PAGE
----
Any places to eat or things to do that you can share with our readers? If they have a friend visiting town, what are some spots they could take them to?
The best times I’ve ever had and the best times I’ve shared with friends is heading out into the deserts of the Southwest in a jeep. Camping in the rough, sleeping under the canopy of the universe and attaching a piece of meat on the end of a stick and cooking it over an open fire. And I have to admit on more than one occasion, that delectable meal was accompanied by a very good bottle of champagne that we all drank out of Dixie cups. We live in the San Bernardino mountains and I grew up in the town of Crestline. I graduated from the high school up here and then went into the Navy. I have many fond memories of mountain living and am always happy to take friends and relatives on the grand tour. And often I foot through the forest. On a week long trip it most likely be Shiprock, New Mexico. Where there is nothing but nothing and you can see forever in all directions. On a clear day, I even believe you can see the curvature of the earth. Is it the most glamorous place…not really. But there seems to be spirits to convene with your soul. You know, like the ones everyone hopes to find in Sedona, AZ or maybe even closer to home, Joshua Tree. Regarding the food…you’re mostly looking at Indian Fry bread and if you’re really lucky, like we have been, you’ll run into a couple of grandparent Navajo Indians that have just baked some goat’s milk bread that they cooked in a Pueblo oven. Which on more than one occasion they were selling from the back of their pickup truck on a remote dirt road in the desert. Delicious! This bread and also fry bread are best served with a chilled bottle of Sangria.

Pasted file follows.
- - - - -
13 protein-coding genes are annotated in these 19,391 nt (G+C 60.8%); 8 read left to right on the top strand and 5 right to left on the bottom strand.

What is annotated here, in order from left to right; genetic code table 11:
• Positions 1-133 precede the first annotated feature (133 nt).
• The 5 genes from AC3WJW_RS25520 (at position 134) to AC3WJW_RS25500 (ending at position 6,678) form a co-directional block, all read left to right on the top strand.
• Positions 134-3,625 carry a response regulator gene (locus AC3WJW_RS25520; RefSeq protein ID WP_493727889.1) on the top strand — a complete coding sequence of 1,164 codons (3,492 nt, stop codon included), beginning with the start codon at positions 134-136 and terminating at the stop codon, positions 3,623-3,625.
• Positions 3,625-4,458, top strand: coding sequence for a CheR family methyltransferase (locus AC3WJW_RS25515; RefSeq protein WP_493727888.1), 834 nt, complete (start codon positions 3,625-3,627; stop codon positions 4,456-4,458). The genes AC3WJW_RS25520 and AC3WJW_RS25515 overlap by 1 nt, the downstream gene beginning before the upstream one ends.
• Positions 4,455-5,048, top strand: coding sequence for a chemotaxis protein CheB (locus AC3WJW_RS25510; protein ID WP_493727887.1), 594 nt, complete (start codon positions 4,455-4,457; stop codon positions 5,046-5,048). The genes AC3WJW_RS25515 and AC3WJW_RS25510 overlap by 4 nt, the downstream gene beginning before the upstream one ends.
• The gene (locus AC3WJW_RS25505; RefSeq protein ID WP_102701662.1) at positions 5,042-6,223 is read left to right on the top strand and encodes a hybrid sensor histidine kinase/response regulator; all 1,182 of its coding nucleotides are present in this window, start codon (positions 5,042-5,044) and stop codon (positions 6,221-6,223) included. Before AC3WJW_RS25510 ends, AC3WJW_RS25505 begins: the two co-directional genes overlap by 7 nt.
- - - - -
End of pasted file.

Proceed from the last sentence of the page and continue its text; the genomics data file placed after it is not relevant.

Who else deserves some credit and recognition?
There have been many mentors that seemed to show up at exactly the right time. I feel extremely blessed. Many of these mentors played a significant role when I decided to quit being a fireman. Which was walking away from a secure job and a great retirement. Kirk Kierkeng was an antique dealer and he taught me how to be not so bashful and to articulate my thoughts. Fredrick Arnold taught me the power of thinking for myself and develop opinions that were based on facts not here say. Jim Campbell Commercial Photography hired me to work in his darkroom. I learned to become an excellent black and white printer. Paul Eastman taught me the philosophies of creativity and exposed me to many of the great thinkers and the great artists of the world. My wife Inci Jones who had the courage to take huge risks, especially during all the times we did not know how we were going to pay our bills. Her trust and love magically kept everything together. And the good news is, she has now become a successful artist and author. My daughter Sierra who has always been very supportive and loving. She managed to keep my thinking young and contemporary. And also taught me valuable lessons when it came to promotion on social media and online.
Twitter: Rod Jones Artist
Other: Thought Row Podcast – https://thoughtrow.com/
All images were created by: Rod Jones Artist or Inci Jones Artist